From about 2000 the Alumni become more proactive in managing its affairs and negotiated tirelessly with Curtin University to prevent the School of Mines becoming irrelevant within the Curtin Hierarchy. It worked to increase student numbers attending WASM by offering generous cadetships and scholarships and prevented the removal of second year Mining Engineering from the Kalgoorlie Campus. During this time, the Patrons Group was formed and the first WASM Alumni strategic plan was developed to ensure the sustainability of WASM.
In 2011 Hillary Smith was appointed as the first Alumni Chief Operating Officer and was followed by Ann Meyer the following year. With the injection of a full-time employee to manage WASMA affairs, enormous drive and support was given to council activities. WASMA membership numbers quickly increased.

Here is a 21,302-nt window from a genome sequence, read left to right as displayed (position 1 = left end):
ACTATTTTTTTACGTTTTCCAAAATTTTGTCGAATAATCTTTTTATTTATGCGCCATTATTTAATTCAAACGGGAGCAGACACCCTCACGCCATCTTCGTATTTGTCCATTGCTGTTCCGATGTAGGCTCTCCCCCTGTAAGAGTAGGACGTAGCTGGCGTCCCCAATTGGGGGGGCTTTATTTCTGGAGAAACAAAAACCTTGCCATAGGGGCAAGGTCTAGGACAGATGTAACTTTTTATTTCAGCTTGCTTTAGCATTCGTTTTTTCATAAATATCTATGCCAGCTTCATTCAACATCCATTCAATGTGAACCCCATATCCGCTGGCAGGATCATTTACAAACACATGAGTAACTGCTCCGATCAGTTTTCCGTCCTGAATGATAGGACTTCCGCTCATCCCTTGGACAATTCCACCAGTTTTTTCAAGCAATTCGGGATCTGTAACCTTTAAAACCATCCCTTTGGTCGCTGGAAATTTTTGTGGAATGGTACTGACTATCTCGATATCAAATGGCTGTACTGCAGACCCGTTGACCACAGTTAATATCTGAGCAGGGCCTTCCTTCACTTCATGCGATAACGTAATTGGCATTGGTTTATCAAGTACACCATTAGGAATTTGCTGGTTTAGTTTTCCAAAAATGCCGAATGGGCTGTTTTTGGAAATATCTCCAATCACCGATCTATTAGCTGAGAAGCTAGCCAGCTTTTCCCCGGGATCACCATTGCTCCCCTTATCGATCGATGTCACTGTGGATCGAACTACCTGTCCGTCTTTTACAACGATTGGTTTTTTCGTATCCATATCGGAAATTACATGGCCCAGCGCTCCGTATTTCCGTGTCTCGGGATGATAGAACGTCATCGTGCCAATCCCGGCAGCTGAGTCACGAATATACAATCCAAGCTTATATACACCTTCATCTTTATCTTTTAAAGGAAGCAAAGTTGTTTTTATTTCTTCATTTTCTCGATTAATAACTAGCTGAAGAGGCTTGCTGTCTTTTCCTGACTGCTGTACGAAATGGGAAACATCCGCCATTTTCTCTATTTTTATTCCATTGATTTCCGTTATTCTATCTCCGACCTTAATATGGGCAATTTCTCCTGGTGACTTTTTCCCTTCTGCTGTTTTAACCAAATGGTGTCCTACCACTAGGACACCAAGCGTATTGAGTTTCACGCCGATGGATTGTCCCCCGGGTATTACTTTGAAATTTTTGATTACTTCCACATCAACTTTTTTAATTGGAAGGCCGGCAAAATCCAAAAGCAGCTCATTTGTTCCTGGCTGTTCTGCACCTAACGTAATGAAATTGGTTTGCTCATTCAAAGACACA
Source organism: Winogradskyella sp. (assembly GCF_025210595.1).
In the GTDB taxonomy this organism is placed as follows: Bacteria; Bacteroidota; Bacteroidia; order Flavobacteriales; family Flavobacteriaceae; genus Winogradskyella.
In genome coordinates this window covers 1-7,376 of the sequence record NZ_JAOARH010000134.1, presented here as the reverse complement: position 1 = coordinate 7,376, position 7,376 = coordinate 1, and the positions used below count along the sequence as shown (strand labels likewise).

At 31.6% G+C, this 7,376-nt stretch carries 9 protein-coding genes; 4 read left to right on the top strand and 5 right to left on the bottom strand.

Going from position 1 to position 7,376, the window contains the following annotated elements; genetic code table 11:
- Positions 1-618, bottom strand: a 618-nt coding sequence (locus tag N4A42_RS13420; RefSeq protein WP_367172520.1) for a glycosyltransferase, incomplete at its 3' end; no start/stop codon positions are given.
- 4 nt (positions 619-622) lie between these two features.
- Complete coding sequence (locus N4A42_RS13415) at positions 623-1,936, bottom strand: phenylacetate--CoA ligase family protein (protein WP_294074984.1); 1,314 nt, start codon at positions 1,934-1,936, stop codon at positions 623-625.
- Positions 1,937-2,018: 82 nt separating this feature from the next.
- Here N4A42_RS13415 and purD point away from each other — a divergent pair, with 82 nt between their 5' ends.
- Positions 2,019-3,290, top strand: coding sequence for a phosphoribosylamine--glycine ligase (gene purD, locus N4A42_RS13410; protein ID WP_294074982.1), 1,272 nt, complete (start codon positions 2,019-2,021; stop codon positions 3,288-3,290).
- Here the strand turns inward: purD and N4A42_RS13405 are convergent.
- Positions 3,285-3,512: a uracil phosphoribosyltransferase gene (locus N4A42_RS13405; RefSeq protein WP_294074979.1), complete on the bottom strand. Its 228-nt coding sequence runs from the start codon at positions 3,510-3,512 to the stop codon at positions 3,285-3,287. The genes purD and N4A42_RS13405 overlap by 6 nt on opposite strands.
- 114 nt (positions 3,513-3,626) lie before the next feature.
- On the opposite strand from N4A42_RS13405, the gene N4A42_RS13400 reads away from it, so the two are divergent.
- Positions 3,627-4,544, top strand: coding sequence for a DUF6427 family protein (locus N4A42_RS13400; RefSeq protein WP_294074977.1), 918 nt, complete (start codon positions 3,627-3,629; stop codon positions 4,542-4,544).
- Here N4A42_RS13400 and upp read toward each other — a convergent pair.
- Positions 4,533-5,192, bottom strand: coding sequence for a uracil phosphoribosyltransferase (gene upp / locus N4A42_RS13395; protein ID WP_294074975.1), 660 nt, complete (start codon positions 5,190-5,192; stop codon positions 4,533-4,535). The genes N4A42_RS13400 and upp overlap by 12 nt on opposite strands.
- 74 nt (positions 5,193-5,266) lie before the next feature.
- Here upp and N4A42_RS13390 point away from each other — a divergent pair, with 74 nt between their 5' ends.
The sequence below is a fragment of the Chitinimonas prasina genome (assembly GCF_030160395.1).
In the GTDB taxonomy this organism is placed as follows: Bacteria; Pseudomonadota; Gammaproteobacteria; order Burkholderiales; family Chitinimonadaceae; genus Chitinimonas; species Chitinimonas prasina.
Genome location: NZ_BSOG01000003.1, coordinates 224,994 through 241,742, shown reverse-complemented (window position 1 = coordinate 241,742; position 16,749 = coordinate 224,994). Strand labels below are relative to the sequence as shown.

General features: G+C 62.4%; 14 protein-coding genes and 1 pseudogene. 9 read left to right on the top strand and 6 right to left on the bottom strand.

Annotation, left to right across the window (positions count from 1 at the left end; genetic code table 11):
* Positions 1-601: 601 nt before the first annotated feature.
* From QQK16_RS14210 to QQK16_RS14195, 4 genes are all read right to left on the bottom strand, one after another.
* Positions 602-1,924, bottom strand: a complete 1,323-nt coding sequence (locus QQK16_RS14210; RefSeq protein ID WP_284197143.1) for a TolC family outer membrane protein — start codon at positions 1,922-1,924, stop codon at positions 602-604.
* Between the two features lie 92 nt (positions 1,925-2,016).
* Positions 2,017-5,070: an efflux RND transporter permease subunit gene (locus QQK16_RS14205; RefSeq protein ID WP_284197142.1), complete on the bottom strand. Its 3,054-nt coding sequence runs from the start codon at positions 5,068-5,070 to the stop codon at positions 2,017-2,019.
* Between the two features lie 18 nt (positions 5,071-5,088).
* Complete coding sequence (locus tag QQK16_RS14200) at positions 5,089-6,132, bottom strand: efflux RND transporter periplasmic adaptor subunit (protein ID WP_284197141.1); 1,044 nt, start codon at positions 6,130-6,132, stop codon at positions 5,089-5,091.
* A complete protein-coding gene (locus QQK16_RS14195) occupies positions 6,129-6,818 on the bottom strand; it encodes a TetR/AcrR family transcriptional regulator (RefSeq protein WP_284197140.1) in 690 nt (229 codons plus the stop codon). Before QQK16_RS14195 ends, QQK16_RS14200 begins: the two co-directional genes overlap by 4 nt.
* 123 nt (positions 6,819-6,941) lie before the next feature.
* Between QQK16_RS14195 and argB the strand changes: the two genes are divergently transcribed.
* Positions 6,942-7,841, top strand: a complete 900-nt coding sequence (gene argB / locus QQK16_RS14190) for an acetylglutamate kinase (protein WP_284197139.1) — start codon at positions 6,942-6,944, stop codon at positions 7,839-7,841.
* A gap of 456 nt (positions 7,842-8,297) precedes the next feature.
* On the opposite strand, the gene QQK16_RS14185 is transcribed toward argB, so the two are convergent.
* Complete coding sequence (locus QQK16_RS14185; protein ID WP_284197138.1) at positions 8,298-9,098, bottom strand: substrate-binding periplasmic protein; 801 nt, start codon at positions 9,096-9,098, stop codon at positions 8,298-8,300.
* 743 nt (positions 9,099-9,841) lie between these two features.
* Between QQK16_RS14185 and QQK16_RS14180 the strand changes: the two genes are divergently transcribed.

Other points of note were:
- Creation of new membership packages for the Alumni
- Launched the undergraduates Vocational Placement Program with Mining People International
- Became involved in the reintroduction of ‘Focus-on-Mining’ for year 11 and 12 students.
- Developed regional/country ambassadors to spread the WASM ALUMNI network
In recent years, the Alumni has been very active and during 2016 and early 2017 worked with WASM and Curtin University to develop a strategic plan that recognises the importance of the WASM in Kalgoorlie and identifies ways to increase the attractiveness of the School to undergraduates and post-graduates as well as improving the international standing of the School.